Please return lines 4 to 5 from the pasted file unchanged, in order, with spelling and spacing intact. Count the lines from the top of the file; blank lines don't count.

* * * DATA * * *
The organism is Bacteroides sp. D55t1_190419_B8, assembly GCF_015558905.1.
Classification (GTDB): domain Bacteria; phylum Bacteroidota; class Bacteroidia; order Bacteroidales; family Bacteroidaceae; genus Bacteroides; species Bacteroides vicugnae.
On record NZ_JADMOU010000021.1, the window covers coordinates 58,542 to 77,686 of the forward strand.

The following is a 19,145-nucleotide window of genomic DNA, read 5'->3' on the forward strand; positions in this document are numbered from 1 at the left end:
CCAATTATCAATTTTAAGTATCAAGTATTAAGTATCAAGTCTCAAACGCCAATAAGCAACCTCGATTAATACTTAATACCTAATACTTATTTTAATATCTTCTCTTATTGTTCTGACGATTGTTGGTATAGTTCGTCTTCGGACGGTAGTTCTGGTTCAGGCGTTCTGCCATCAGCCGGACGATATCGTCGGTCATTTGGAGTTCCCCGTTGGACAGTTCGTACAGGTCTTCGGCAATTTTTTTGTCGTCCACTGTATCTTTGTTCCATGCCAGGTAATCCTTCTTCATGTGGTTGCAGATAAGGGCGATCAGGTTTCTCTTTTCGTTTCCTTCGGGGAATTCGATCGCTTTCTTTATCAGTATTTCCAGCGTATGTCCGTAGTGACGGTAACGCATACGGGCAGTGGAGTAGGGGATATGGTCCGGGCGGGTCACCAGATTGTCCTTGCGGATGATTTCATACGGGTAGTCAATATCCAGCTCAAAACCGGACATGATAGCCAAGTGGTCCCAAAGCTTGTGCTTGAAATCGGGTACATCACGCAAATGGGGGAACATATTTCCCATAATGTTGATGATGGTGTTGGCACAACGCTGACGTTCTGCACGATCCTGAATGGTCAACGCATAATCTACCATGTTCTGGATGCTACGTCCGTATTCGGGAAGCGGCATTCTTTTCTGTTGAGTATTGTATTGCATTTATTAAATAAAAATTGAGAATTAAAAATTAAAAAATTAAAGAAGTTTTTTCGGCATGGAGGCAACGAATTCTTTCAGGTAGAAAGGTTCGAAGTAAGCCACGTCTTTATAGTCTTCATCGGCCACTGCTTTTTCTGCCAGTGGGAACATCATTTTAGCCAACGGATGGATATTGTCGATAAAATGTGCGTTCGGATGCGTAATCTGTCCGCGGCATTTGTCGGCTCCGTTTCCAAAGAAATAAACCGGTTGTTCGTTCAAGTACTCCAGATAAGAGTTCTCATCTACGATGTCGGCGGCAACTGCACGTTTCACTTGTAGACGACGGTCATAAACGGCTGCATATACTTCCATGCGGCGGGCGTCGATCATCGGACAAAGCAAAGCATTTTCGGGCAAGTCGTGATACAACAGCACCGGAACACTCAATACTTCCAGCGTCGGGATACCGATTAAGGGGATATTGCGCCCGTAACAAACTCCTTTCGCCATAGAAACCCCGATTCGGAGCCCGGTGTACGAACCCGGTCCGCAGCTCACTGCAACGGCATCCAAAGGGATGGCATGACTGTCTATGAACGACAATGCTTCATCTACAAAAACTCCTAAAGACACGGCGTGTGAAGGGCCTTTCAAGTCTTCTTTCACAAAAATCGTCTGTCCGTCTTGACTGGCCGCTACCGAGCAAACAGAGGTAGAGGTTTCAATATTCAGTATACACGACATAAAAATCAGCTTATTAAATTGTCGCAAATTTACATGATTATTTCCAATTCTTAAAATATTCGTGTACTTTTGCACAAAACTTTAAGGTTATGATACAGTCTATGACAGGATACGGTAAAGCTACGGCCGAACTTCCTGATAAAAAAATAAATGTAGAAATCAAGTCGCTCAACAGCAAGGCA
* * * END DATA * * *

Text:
The following is a 19,145-nucleotide window of genomic DNA, read 5'->3' on the forward strand; positions in this document are numbered from 1 at the left end:
CCAATTATCAATTTTAAGTATCAAGTATTAAGTATCAAGTCTCAAACGCCAATAAGCAACCTCGATTAATACTTAATACCTAATACTTATTTTAATATCTTCTCTTATTGTTCTGACGATTGTTGGTATAGTTCGTCTTCGGACGGTAGTTCTGGTTCAGGCGTTCTGCCATCAGCCGGACGATATCGTCGGTCATTTGGAGTTCCCCGTTGGACAGTTCGTACAGGTCTTCGGCAATTTTTTTGTCGTCCACTGTATCTTTGTTCCATGCCAGGTAATCCTTCTTCATGTGGTTGCAGATAAGGGCGATCAGGTTTCTCTTTTCGTTTCCTTCGGGGAATTCGATCGCTTTCTTTATCAGTATTTCCAGCGTATGTCCGTAGTGACGGTAACGCATACGGGCAGTGGAGTAGGGGATATGGTCCGGGCGGGTCACCAGATTGTCCTTGCGGATGATTTCATACGGGTAGTCAATATCCAGCTCAAAACCGGACATGATAGCCAAGTGGTCCCAAAGCTTGTGCTTGAAATCGGGTACATCACGCAAATGGGGGAACATATTTCCCATAATGTTGATGATGGTGTTGGCACAACGCTGACGTTCTGCACGATCCTGAATGGTCAACGCATAATCTACCATGTTCTGGATGCTACGTCCGTATTCGGGAAGCGGCATTCTTTTCTGTTGAGTATTGTATTGCATTTATTAAATAAAAATTGAGAATTAAAAATTAAAAAATTAAAGAAGTTTTTTCGGCATGGAGGCAACGAATTCTTTCAGGTAGAAAGGTTCGAAGTAAGCCACGTCTTTATAGTCTTCATCGGCCACTGCTTTTTCTGCCAGTGGGAACATCATTTTAGCCAACGGATGGATATTGTCGATAAAATGTGCGTTCGGATGCGTAATCTGTCCGCGGCATTTGTCGGCTCCGTTTCCAAAGAAATAAACCGGTTGTTCGTTCAAGTACTCCAGATAAGAGTTCTCATCTACGATGTCGGCGGCAACTGCACGTTTCACTTGTAGACGACGGTCATAAACGGCTGCATATACTTCCATGCGGCGGGCGTCGATCATCGGACAAAGCAAAGCATTTTCGGGCAAGTCGTGATACAACAGCACCGGAACACTCAATACTTCCAGCGTCGGGATACCGATTAAGGGGATATTGCGCCCGTAACAAACTCCTTTCGCCATAGAAACCCCGATTCGGAGCCCGGTGTACGAACCCGGTCCGCAGCTCACTGCAACGGCATCCAAAGGGATGGCATGACTGTCTATGAACGACAATGCTTCATCTACAAAAACTCCTAAAGACACGGCGTGTGAAGGGCCTTTCAAGTCTTCTTTCACAAAAATCGTCTGTCCGTCTTGACTGGCCGCTACCGAGCAAACAGAGGTAGAGGTTTCAATATTCAGTATACACGACATAAAAATCAGCTTATTAAATTGTCGCAAATTTACATGATTATTTCCAATTCTTAAAATATTCGTGTACTTTTGCACAAAACTTTAAGGTTATGATACAGTCTATGACAGGATACGGTAAAGCTACGGCCGAACTTCCTGATAAAAAAATAAATGTAGAAATCAAGTCGCTCAACAGCAAGGCA